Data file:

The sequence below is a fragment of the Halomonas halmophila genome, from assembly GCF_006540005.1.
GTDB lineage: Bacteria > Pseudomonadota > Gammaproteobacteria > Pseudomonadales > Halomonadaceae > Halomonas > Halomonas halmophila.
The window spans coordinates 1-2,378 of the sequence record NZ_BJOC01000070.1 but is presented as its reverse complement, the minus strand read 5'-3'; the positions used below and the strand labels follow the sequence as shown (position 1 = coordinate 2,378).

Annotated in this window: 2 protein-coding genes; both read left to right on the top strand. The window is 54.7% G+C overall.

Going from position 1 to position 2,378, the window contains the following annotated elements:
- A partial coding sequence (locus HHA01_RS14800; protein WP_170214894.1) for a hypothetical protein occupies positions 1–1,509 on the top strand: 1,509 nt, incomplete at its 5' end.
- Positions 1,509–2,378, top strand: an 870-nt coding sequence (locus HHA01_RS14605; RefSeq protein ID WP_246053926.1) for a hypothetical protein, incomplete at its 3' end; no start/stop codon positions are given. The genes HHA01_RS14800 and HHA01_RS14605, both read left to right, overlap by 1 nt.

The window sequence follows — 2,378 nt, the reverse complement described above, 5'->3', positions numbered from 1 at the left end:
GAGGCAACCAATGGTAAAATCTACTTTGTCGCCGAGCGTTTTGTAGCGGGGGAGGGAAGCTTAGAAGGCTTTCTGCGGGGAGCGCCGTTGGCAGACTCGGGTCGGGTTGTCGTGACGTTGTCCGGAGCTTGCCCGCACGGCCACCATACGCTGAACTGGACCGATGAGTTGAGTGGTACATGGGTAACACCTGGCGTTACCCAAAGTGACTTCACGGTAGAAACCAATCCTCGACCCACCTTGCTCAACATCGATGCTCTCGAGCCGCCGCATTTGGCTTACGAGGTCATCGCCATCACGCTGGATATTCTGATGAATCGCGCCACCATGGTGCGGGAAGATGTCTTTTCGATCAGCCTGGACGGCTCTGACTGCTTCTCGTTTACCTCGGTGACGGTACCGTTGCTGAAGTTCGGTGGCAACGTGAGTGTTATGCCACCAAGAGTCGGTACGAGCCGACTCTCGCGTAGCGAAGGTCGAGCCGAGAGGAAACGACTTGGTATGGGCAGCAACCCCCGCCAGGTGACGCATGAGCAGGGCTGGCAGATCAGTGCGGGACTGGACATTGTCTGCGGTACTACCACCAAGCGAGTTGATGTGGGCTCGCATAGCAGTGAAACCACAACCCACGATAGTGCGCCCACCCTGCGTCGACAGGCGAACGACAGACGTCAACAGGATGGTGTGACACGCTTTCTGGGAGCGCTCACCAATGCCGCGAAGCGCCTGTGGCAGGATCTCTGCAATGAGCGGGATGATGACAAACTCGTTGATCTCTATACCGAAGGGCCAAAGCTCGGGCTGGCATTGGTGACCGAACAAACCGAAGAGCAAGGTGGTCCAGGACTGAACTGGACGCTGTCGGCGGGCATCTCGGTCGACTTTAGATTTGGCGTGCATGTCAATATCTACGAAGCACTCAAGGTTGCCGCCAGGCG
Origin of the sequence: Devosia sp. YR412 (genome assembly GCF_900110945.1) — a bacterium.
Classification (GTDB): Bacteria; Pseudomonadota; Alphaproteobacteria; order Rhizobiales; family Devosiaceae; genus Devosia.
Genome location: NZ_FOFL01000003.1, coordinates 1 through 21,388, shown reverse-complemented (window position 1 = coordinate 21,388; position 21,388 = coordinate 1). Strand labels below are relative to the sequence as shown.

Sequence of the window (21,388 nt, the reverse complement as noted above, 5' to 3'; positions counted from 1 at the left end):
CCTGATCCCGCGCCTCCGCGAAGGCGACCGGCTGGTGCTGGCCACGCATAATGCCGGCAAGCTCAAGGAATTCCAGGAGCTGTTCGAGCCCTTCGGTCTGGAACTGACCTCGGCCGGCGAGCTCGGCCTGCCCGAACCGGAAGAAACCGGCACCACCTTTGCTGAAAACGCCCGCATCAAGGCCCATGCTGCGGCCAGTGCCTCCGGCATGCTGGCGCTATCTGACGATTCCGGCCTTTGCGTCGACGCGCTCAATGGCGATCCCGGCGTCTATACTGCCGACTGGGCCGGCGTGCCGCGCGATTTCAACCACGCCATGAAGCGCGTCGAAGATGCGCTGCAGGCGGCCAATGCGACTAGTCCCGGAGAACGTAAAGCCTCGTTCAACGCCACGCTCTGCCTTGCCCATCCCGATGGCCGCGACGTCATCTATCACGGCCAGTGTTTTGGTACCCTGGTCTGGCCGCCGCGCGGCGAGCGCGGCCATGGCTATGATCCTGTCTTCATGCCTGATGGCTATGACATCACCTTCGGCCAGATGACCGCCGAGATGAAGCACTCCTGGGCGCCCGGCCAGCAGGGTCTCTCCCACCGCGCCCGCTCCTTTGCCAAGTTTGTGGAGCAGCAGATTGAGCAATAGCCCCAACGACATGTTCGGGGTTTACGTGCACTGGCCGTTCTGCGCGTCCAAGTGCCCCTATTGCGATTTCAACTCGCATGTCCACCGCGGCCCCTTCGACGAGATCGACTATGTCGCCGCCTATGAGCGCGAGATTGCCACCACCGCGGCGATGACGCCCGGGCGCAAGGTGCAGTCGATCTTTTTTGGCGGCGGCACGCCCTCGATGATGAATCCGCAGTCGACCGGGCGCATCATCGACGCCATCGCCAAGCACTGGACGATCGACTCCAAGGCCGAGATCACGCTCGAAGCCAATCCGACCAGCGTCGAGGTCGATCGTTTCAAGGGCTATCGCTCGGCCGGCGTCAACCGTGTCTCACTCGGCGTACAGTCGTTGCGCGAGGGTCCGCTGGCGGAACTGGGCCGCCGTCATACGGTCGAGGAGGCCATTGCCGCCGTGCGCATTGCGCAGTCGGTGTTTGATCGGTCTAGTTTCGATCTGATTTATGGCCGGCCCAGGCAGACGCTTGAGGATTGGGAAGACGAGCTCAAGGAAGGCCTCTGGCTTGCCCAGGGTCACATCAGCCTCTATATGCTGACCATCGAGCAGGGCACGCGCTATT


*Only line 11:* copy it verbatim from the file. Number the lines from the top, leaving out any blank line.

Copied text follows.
Classification (GTDB): Bacteria; Pseudomonadota; Alphaproteobacteria; order Rhizobiales; family Devosiaceae; genus Devosia.